• Chapter 16 defines the role of the Holy Spirit in maintaining that connection, reminding us of Christ’s words, convicting us when we fail him, and guiding us into even deeper truths than the disciples were able to bear at that time.
  • Chapter 17 contains the longest prayer of our Lord recorded in the Gospels as he prays for himself, for his disciples, and lastly, for all of us who would come to faith through their message. 

Just as these words of Christ were carefully crafted to equip the disciples to carry on in his absence, they equip us to live the life we are called to live as his followers, drawing from the supernatural strength of the Holy Spirit to be bold in our witness, loving to one another, and faithful in following his commands. 

A few blog posts will cover only a small portion of the 155 verses in these chapters, just scratching the surface of the vast treasure that is stored there. I encourage you to find a quiet place and explore further into the depths of the Upper Room Discourse with me. Feel free to add your insights and comments.

There may be no better way to prepare our hearts to celebrate the resurrection of our Lord.

“Sanctify them by the truth; your word is truth. As you have sent me into the world, I have sent them into the world.” (John 17:17-18 NIV)

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Love So Amazing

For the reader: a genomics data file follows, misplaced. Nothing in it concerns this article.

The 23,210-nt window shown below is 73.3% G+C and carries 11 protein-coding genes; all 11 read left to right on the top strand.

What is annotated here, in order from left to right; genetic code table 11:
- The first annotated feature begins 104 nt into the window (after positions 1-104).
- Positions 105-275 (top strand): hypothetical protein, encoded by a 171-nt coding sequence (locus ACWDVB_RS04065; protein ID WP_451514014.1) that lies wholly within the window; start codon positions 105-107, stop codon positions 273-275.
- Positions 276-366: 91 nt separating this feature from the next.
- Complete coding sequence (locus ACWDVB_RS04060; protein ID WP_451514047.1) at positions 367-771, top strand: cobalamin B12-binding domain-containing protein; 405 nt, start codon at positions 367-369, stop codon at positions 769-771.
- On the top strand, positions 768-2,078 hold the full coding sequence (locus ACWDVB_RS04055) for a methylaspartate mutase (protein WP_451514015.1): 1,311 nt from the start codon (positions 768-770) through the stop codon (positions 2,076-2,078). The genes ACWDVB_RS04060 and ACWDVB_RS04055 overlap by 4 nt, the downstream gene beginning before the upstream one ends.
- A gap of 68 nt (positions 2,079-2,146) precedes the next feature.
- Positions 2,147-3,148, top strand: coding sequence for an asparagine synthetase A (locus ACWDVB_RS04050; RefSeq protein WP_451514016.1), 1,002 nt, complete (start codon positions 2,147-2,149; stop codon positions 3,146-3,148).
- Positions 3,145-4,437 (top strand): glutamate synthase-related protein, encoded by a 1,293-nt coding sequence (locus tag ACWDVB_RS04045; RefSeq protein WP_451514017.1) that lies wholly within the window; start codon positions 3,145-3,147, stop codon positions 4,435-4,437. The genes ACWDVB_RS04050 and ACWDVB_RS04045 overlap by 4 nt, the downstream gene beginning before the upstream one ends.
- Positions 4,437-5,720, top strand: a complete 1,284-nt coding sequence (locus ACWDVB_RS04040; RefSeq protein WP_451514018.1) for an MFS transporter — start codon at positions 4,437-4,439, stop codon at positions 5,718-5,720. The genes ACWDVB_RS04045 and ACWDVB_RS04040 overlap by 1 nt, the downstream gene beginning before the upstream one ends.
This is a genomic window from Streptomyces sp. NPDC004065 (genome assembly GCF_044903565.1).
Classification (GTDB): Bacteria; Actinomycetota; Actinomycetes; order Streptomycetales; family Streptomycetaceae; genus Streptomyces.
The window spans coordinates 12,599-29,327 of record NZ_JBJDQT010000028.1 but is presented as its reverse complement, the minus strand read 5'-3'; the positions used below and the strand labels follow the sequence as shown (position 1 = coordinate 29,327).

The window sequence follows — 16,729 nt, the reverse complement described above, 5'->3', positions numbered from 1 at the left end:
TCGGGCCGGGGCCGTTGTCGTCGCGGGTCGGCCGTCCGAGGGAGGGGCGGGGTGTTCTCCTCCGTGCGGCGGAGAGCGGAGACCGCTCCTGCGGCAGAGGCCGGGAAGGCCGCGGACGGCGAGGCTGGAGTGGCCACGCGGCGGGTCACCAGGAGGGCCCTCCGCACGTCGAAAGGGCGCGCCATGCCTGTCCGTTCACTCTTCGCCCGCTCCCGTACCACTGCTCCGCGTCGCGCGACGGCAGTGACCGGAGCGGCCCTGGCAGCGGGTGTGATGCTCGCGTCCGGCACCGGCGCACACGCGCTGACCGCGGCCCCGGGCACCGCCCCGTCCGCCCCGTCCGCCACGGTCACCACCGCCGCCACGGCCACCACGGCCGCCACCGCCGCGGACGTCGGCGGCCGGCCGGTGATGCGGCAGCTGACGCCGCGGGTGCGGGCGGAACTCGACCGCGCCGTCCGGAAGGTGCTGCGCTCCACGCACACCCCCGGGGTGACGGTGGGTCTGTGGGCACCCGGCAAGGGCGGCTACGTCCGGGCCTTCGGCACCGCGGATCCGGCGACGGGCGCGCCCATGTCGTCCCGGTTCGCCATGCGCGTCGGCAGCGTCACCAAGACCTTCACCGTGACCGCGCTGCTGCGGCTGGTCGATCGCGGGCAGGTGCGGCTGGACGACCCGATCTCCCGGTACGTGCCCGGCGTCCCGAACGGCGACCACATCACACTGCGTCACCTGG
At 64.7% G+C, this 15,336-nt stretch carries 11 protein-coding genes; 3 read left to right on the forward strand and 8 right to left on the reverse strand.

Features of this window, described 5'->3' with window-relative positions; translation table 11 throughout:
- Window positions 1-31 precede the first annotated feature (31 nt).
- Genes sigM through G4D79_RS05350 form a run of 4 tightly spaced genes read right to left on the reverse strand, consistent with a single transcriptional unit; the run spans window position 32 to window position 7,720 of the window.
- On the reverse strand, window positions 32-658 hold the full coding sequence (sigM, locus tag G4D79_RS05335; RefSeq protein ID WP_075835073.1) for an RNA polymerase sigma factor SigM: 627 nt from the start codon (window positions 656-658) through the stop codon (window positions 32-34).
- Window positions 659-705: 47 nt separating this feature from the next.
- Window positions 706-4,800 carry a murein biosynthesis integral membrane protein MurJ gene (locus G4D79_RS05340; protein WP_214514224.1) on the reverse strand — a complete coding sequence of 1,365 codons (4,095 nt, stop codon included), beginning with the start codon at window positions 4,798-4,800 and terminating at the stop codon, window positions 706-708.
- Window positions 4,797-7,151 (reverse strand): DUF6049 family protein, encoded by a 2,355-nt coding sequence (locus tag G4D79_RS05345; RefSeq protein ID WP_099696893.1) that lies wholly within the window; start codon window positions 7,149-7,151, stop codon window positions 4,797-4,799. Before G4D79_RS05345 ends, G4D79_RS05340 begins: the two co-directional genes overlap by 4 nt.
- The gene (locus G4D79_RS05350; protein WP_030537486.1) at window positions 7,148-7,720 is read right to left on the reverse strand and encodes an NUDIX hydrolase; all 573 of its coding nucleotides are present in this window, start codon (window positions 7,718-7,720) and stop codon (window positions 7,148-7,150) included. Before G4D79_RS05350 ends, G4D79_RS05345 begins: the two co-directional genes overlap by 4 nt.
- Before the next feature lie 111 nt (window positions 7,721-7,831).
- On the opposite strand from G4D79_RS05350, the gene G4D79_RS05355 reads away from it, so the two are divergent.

“This is how we know what love is: Jesus Christ laid down his life for us. And we ought to lay down our lives for our brothers. If anyone has material possessions and sees his brother in need but has no pity on him, how can the love of God be in him? Dear children, let us not love with words or tongue but with actions and in truth.” (1 John 3: 16-18)

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As a fledgling writer I find myself often challenged to present a fresh perspective on very familiar Biblical accounts. At no time is this challenge greater than at Easter. After all, the story of Easter is the bedrock of our faith. The account of the events surrounding the death, burial, and resurrection of Christ comprise a significant portion of each of the four Gospels. Even after the story had been told by Matthew, Mark, and Luke, John still devoted almost 40% of his gospel to those crucial eight days. It is just that important.